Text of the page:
Canadian Natural Resources

From Wikipedia, the free encyclopedia
  (Redirected from CNRL)
Jump to: navigation, search
Canadian Natural Resources Limited
Public company
Traded as TSXCNQ
NYSECNQ
S&P/TSX 60 component
Industry Oil and gas
Founded Calgary, Alberta (1973)
Headquarters Calgary, Alberta
Key people
Steve Laut (President)
Tim S. Mckay (COO)
Murray Edwards (Chairman)
Revenue $17.945 billion CAD (2013, before royalties)[1]
Number of employees
10,029 (June 2017)
Website www.cnrl.com

Canadian Natural Resources Limited, or CNRL or Canadian Natural, is a Canadian oil and gas exploration, development and production company, with its corporate head office in Calgary, Alberta. Along with its core area Western Canadian Sedimentary Basin (WCSB),[2] CNRL also has North Sea and offshore West Africa fields. By 2011, with a production of 121,000 barrels (19,200 m3), CNRL was Canada's largest oil company and Canada's "single biggest conventional heavy oil producer".[3] By 2009 CNRL ranked number 251 on the Forbes Global 2000 list.[4]

CNRL is one of the largest independent crude oil and natural gas producers in the world, with its head office in Calgary, and operations focused in the Western Canadian Sedimentary Basin,[notes 1][2] the North Sea and offshore West Africa.

Operations[edit]

With headquarters located in Calgary, Alberta, the company operates field offices in Alberta, British Columbia, Saskatchewan as well as international offices in Gabon, Côte d'Ivoire and Aberdeen, Scotland.

According to the company it has the largest undeveloped base in the Western Canadian Sedimentary Basin: it is the largest independent producer of natural gas in Western Canada and the largest producer of heavy crude oil in Canada.[5]

Canadian Natural's largest operation is the Horizon Oil Sands project which is located 75 kilometres (47 mi) north of Fort McMurray, Alberta. The Horizon Oil Sands include a surface oil sands mining and bitumen extraction plant, complimented by on-site bitumen upgrading with associated infrastructure. Canadian Natural's sanctioned the Horizon Oil Sands Project in February 2005 and it produced its first barrels of synthetic crude oil in early 2009.[6]

International operations concentrates in the United Kingdom portion of the North Sea and in offshore Africa. In the North Sea, it focuses on managing existing infrastructure. In offshore Africa, the company operates in Côté d'Ivoire and Gabon.[7]

History[edit]

In 1988, Canadian Natural was heavily in debt due to a combination of excessive leverage in late 1970s and early 1980s, and the collapse of oil prices in 1986. It was forced into a restructuring that saw the majority of its geographically scattered assets sold. It employed 9 people, produced about 1,400 barrels (220 m3) of oil equivalent per day and had a market capitalization of about $1 million. Through growth and acquisitions, it has grown to approximately 8000 employees, production of over 817,000 barrels of oil equivalent per day and a market capitalization of approximately $45 billion.[8]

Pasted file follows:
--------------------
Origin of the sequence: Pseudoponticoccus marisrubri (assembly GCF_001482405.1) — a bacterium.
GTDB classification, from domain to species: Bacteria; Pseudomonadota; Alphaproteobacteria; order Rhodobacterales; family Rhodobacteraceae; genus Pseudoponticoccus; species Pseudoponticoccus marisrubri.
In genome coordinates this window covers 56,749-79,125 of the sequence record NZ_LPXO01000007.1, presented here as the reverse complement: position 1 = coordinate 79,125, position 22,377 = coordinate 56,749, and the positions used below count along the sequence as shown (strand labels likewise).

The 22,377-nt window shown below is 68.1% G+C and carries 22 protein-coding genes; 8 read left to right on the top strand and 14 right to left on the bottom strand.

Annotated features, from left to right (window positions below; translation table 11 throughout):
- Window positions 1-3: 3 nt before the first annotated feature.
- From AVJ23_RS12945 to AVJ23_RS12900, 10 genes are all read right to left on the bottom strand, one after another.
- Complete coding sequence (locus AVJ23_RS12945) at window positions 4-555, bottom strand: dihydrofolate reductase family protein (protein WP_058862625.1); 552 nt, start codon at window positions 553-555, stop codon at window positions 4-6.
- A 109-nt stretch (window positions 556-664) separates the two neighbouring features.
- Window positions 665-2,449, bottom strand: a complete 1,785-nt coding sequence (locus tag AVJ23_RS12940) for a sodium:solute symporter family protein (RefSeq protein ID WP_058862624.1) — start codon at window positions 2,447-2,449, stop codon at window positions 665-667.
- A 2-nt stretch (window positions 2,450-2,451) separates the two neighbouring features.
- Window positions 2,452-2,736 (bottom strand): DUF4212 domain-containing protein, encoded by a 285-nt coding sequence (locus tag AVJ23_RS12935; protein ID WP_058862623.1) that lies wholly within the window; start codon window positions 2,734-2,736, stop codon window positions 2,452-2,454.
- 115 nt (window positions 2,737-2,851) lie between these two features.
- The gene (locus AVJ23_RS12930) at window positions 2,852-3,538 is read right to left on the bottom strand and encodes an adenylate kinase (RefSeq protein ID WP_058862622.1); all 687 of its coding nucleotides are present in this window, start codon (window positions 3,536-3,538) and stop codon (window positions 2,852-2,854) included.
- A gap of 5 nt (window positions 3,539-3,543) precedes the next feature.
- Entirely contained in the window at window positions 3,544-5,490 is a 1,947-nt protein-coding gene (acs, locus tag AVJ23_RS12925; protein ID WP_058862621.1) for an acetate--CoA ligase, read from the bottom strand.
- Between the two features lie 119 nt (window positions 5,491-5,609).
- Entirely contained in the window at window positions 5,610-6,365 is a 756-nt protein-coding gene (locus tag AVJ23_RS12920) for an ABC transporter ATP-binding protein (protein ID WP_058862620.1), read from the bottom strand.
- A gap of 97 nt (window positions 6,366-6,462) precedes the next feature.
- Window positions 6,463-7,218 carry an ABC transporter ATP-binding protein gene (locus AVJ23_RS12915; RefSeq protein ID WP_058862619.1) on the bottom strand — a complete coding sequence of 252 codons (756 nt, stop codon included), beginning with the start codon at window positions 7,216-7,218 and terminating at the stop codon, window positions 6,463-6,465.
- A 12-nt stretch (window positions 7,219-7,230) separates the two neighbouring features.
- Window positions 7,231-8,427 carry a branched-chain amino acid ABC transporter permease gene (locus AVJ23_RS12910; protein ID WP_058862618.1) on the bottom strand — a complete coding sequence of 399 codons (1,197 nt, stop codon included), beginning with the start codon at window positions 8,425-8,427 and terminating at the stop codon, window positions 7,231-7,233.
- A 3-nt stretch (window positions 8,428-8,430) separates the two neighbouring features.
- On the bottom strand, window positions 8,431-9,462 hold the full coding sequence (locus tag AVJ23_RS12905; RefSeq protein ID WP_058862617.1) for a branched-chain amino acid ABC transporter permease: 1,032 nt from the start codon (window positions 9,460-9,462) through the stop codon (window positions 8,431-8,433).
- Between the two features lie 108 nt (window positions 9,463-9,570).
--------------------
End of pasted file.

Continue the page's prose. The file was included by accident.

Accidents[edit]

In late November 2014, a CNRL pipeline spilled almost 60,000 liters of crude oil into a muskeg region in northern Alberta, located roughly 27 kilometers from Red Earth Creek.[9] 2014 was a poor safety year for CNRL.[10]

Recent news[edit]

In November 2015, the firm announced it would sell most of its royalty assets to PrairieSky Royalty Ltd for around $1.8 billion.[11]

In March, 2017, Canadian Natural Resources announced plans to spend C$12.74 billion in cash and shares in a blockbuster deal to acquire the bulk of Royal Dutch Shell’s oilsands holdings and half of Marathon Oil’s minority stake in the Athabasca Oil Sands Project in Alberta.[12]

Trading[edit]

Canadian Natural's common shares are listed on the New York Stock Exchange under the symbol CNQ and under the Toronto Stock Exchange as CNQ and CNQ.U which denotes trading in US funds.

Corporate governance[edit]

Canadian Natural is a limited liability, publicly traded corporation. Current members of the board of directors are: Catherine M. Best, N. Murray Edwards, Honourable Gary A. Filmon, Ambassador Gordon D. Giffin, John G. Langille, Steve W. Laut, Keith A.J. MacPhail, Honourable Frank J. McKenna, James S. Palmer, Eldon R. Smith and David A. Tuer.

Notes[edit]

  1. ^ Of the provinces and territories within the WCSB, Alberta has most of the oil and gas reserves and almost all of the oil sands.

Citations[edit]

  1. ^ CNRL 2013b.
  2. ^ a b CNRL 2013b, p. 1.
  3. ^ McKenzie-Brown 2011.
  4. ^ Forbes 2009.
  5. ^ CNRL 2014a.
  6. ^ "Canadian Natural Resources - Horizon Oil Sands". cnrl.com. Retrieved 8 October 2015. 
  7. ^ "Canadian Natural Resources - International". cnrl.com. Retrieved 8 October 2015. 
  8. ^ CNRL 2014.
  9. ^ Staff (1 December 2014). "Alberta pipeline spills 60,000 litres of crude oil into muskeg". Global News. Retrieved 8 October 2015. 
  10. ^ Anna Mehler Papernyand Leslie Young (2 December 2014). "Alberta oil spill: Examining CNRL’s safety record". Global News. Retrieved 8 October 2015. 
  11. ^ "Canadian Natural to sell royalty assets to PrairieSky for C$1.8 billion". Reuters. 9 November 2015. 
  12. ^ "CNRL buying Shell, Marathon oilsands holdings for $12.74 billion". Fort McMurray Today. 9 March 2017. 

References[edit]

External links[edit]